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Publication numberUS6285603 B1
Publication typeGrant
Application numberUS 09/476,688
Publication dateSep 4, 2001
Filing dateDec 30, 1999
Priority dateDec 30, 1998
Fee statusLapsed
Publication number09476688, 476688, US 6285603 B1, US 6285603B1, US-B1-6285603, US6285603 B1, US6285603B1
InventorsKie-Bong Ku, Tae-Yun Kim
Original AssigneeHyundai Electronics Industriesco., Ltd.
Export CitationBiBTeX, EndNote, RefMan
External Links: USPTO, USPTO Assignment, Espacenet
Repair circuit of semiconductor memory device
US 6285603 B1
Abstract
A repair circuit of a semiconductor memory device utilizes a plurality of current blocking circuits, each provided with a programmable anti-fuse, to reduce current consumption in DRAM devices, particularly during a normal operation mode. The repair circuit includes a first operation switch having an output for outputting a supply voltage in accordance with a CAS-before-RAS signal; a first fuse selector, including a first plurality of fuses connected to the output of the first operation switch, to output a sub-block select signal in accordance with the output voltage of the first operation switch and a spare column enable signal; a second operation switch having an output for outputting the supply voltage in accordance with the sub-block select signal output from the first fuse selector and an address transition detection signal for performing a pre-charge function during a normal operation mode of a DRAM device; and a second fuse selector, including a second plurality of fuses connected to the output of the second operation switch, to generate a repair column select signal in accordance with the sub-block select signal output from the first fuse selector. The current blocking circuit generate a repair value signal for controlling the operation of one or the other operation switch based on a programming status of the anti-fuse.
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Claims(19)
What is claimed is:
1. A repair circuit of a semiconductor memory device comprising:
a first operation switch having an output for outputting a supply voltage in accordance with a CAS-before-RAS signal;
a first fuse selector, including a first plurality of fuses connected to the output of said first operation switch, to output a sub-block select signal in accordance with the output voltage of said first operation switch and a spare column enable signal;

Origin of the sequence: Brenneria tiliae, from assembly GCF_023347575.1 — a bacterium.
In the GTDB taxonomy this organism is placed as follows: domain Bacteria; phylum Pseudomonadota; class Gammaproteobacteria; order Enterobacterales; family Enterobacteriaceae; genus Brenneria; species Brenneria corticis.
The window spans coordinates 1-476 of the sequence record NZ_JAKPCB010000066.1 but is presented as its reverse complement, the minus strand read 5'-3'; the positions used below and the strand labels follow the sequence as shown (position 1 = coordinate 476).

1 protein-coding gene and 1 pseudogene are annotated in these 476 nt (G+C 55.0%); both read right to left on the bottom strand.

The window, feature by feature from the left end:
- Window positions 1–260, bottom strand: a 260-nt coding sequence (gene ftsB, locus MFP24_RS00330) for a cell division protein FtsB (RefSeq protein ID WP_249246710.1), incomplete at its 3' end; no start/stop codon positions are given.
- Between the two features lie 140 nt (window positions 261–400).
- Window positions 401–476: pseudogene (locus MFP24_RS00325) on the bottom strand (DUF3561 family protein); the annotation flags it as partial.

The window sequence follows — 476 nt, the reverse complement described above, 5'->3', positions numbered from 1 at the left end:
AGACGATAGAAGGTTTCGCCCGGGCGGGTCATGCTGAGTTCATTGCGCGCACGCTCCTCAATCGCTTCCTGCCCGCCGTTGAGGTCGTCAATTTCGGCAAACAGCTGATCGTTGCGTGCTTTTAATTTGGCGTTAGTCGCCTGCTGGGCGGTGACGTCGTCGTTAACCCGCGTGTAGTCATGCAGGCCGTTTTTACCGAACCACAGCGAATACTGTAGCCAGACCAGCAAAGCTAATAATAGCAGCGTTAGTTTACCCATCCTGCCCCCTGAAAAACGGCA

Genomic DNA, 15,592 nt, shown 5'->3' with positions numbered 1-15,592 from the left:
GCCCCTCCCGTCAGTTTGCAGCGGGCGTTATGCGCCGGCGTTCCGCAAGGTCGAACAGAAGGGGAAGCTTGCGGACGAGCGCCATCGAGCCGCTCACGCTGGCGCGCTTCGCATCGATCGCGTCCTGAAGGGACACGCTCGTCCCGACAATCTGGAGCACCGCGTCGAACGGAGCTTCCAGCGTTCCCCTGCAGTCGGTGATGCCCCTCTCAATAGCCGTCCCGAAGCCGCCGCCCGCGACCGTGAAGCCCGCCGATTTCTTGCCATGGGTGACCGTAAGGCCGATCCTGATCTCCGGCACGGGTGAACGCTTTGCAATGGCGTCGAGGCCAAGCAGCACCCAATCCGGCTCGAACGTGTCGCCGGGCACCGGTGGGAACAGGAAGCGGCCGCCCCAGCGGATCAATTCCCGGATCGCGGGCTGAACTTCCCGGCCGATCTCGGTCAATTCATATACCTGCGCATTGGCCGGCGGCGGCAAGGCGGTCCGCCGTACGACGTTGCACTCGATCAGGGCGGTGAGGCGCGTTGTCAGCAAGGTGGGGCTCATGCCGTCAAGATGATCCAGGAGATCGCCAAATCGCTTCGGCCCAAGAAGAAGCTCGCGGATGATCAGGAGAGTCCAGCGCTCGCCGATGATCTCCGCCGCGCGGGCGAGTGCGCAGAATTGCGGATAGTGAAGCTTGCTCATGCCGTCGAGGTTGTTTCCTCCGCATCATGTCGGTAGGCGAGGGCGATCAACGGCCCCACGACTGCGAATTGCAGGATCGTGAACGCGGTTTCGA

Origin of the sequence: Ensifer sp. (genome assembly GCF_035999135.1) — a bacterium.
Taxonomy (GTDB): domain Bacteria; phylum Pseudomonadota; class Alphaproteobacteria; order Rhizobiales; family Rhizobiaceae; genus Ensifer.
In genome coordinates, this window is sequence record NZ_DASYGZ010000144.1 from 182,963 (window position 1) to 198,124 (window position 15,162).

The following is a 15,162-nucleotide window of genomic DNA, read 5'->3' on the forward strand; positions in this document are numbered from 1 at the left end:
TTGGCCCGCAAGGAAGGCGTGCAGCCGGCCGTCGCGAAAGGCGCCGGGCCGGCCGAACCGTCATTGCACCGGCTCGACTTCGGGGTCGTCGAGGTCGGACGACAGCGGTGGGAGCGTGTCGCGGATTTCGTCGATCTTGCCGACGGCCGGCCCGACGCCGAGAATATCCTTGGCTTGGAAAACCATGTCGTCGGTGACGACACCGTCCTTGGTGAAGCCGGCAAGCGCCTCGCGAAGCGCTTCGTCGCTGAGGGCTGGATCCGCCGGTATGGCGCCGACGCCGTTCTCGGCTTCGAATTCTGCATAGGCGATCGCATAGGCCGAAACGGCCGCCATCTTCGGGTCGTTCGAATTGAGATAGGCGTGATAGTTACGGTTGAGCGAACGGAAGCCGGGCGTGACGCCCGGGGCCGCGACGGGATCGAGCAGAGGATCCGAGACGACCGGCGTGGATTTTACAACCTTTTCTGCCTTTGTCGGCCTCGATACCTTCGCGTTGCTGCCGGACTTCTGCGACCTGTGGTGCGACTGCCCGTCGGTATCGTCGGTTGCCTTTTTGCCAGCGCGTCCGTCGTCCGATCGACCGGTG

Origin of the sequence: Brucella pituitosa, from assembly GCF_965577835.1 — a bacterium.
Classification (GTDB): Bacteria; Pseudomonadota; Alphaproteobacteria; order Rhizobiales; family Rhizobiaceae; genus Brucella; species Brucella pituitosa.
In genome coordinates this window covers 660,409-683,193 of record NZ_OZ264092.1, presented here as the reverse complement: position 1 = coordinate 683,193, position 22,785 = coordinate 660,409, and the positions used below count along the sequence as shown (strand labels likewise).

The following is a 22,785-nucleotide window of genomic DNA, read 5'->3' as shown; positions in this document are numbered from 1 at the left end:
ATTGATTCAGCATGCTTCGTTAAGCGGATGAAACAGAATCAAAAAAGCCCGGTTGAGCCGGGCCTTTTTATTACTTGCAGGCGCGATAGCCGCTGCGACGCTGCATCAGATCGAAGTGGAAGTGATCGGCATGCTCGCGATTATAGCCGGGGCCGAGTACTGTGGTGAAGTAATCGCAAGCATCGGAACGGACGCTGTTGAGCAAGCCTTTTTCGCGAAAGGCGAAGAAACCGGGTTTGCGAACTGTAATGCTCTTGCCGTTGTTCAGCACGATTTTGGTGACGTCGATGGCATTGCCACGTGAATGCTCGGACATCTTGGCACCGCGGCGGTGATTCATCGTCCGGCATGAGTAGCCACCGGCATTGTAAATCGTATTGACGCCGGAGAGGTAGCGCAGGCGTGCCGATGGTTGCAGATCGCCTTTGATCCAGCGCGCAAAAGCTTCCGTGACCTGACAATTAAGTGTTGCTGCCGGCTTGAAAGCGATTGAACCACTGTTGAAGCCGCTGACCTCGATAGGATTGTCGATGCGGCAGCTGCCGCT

a second operation switch having an output for outputting the supply voltage in accordance with the sub-block select signal output from said first fuse selector and an address transition detection signal for performing a pre-charge function during a normal operation mode of a DRAM device;
a second fuse selector, including a second plurality of fuses connected to the output of said second operation switch, to generate a repair column select signal in accordance with the sub-block select signal output from said first fuse selector; and
a current blocking circuit, including a programmable anti-fuse, to generate a repair value signal for controlling the operation of said second operation switch based on a programming status of the anti-fuse.
2. The repair circuit as claimed in claim 1, further comprising a first latch for latching the output voltage of said first operation switch to a predetermined voltage level in accordance with a RAS signal.
3. The repair circuit as claimed in claim 2, wherein said first latch is comprised of a logical NOR gate whose input ports arc respectively tied to a row-decoder precharge signal and the output voltage of the said first operation switch.
4. The repair circuit as claimed in claim 1, further comprising a second latch, connected to said second fuse selector, to maintain the repair column select signal at a stable level.